People who experienced a mental illness

In Slezská diakonie we have the opportunity to participate in reforming the mental healthcare whose goal is to provide early, complex and professional support to people who have experience with mental illnesses. The aim is also to provide local availability of services, especially in smaller towns and villages.

Collocations like complex support or local availability sound rather cold. However, they are necessary conditions for people with mental illnesses to accept their burden and learn to cope with it.

The local availability is secured by a network of our centres providing the service of social rehabilitation which is the backbone of our reform in terms of social services. In the field, there are 7 teams in operation (in the towns of Bruntál, Krnov, Nový Jíčín, Český Těšín, Třinec, Frýdek-Místek and Bohumín), since January 2019, colleagues from Karviná will join us to create another team.

Author of the picture Filip Roszka

It should be noted that these teams are not permanently mobile as of yet.

In terms of the complex and professional care, we decided to develop services that focus on recovery.

Recovery is a deeply personal, unique process of change in one’s own views, feelings, values, goals, abilities and roles. It is a way how to live happy, hopeful and resourceful life in spite of all limitations caused by illness. Recovery creates a new meaning of life by overcoming the catastrophic consequences caused by a mental illness. (Anthony, 1993)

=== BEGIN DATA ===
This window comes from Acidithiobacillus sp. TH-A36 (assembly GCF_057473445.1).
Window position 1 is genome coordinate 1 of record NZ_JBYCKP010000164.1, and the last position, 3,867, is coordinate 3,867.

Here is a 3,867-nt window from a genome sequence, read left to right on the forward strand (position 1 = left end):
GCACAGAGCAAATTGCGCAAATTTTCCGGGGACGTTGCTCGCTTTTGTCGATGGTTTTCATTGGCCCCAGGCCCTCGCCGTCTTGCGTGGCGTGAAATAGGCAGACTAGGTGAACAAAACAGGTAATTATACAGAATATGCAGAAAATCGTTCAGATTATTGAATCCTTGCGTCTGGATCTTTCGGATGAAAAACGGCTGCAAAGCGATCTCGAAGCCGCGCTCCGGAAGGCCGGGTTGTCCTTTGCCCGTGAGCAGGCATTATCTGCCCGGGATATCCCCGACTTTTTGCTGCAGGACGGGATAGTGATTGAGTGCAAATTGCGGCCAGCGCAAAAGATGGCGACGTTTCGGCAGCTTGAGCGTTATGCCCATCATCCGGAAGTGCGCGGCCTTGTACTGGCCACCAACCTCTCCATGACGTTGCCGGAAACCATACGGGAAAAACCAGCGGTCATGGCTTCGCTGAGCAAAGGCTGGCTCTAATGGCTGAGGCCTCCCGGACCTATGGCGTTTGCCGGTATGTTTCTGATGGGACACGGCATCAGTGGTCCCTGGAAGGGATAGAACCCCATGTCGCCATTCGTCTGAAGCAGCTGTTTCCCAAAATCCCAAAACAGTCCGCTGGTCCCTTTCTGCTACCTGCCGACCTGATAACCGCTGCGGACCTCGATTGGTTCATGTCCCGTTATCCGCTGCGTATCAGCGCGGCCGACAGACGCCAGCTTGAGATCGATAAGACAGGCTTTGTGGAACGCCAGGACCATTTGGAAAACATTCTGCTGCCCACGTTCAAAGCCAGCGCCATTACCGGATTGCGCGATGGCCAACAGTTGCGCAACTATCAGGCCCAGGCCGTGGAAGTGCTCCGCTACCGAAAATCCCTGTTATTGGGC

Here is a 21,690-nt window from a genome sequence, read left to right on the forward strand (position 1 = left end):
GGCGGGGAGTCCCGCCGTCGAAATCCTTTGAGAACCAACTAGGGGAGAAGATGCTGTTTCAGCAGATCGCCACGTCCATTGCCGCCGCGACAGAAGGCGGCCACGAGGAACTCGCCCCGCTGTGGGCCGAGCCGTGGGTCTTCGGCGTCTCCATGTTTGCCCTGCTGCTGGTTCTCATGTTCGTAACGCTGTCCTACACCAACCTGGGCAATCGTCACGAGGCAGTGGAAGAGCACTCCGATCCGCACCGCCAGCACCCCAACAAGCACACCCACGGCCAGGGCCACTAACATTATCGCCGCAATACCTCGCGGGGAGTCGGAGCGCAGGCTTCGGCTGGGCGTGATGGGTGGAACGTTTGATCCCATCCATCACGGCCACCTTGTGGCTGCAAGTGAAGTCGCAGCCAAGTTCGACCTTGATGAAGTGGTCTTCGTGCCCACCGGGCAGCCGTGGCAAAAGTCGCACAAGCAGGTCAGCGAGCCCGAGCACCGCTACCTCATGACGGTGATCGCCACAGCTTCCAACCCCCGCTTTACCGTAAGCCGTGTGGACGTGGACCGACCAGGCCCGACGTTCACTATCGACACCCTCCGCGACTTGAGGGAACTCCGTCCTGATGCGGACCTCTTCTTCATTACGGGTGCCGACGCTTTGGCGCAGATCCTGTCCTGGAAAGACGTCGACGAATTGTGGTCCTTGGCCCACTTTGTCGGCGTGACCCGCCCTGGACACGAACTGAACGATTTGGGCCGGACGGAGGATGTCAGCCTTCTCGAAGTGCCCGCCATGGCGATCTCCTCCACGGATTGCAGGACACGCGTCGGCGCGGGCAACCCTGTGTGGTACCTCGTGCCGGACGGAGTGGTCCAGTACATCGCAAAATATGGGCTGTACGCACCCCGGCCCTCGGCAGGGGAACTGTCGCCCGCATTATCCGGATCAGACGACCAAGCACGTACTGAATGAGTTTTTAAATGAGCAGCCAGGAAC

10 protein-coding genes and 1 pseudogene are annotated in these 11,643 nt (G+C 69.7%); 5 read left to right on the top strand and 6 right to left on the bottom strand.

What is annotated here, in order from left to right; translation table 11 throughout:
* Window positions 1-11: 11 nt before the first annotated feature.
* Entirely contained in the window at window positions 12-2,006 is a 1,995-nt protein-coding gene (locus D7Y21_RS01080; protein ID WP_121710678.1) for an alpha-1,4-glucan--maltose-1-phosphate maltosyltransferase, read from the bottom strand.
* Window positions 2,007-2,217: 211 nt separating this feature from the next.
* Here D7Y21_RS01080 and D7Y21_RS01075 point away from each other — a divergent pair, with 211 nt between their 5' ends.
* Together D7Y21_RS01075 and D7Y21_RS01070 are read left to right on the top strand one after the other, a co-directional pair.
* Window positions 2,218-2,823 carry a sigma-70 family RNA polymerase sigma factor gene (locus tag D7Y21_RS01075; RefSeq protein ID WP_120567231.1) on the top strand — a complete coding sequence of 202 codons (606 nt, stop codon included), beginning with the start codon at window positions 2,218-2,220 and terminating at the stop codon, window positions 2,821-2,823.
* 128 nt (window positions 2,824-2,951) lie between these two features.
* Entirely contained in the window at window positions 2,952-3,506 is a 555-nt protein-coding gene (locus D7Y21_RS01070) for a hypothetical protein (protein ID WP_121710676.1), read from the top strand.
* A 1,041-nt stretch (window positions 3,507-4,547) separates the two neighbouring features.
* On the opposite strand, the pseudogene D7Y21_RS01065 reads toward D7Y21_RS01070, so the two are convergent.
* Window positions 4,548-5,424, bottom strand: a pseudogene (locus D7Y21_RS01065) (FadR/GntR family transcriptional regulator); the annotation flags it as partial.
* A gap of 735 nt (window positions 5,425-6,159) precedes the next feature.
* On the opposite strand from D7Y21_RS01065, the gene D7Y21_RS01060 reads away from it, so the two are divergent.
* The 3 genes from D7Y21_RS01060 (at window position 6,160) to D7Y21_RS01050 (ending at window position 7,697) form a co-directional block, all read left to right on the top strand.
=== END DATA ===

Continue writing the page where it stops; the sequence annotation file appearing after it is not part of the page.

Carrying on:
If we wish to really develop services focused on recovery, it is not enough to just endorse them. The services focused on recovery differ from their traditional counterparts in a number of aspects – the approach towards the clients, the ways and means of communication with them, specific methods of work, organisation and staffing of the service.

The current challenge is related to the last point mentioned above. To develop multidisciplinary cooperation or in other words to extend the teams of social workers by hiring professionals – psychiatrists, psychologists, nurses with the appropriate specialisation to name a few. Here, I would like to add that a multidisciplinary team working in the field is the basis of support for those with a serious mental illness because the support is provided in their natural environment. However, the team still has to cooperate with a wide range of people, organisations and institutions, be it family members and friends of the clients, employers, teachers, companies providing flats for rent, municipalities or even politicians…

After each session of mental health support, the professional should ask himself:

Even though the future is uncertain and there might be failures, did I persist in expressing support in achieving goals that the client had set out for himself, did I entertain his hopes and positive expectations?

This practical tip is not only suitable for direct work with the clients but it also to bear in mind when developing the services of Slezská diakonie in the area of mental healthcare.

Jana Jourová
Centre coordinator in Slezská diakonie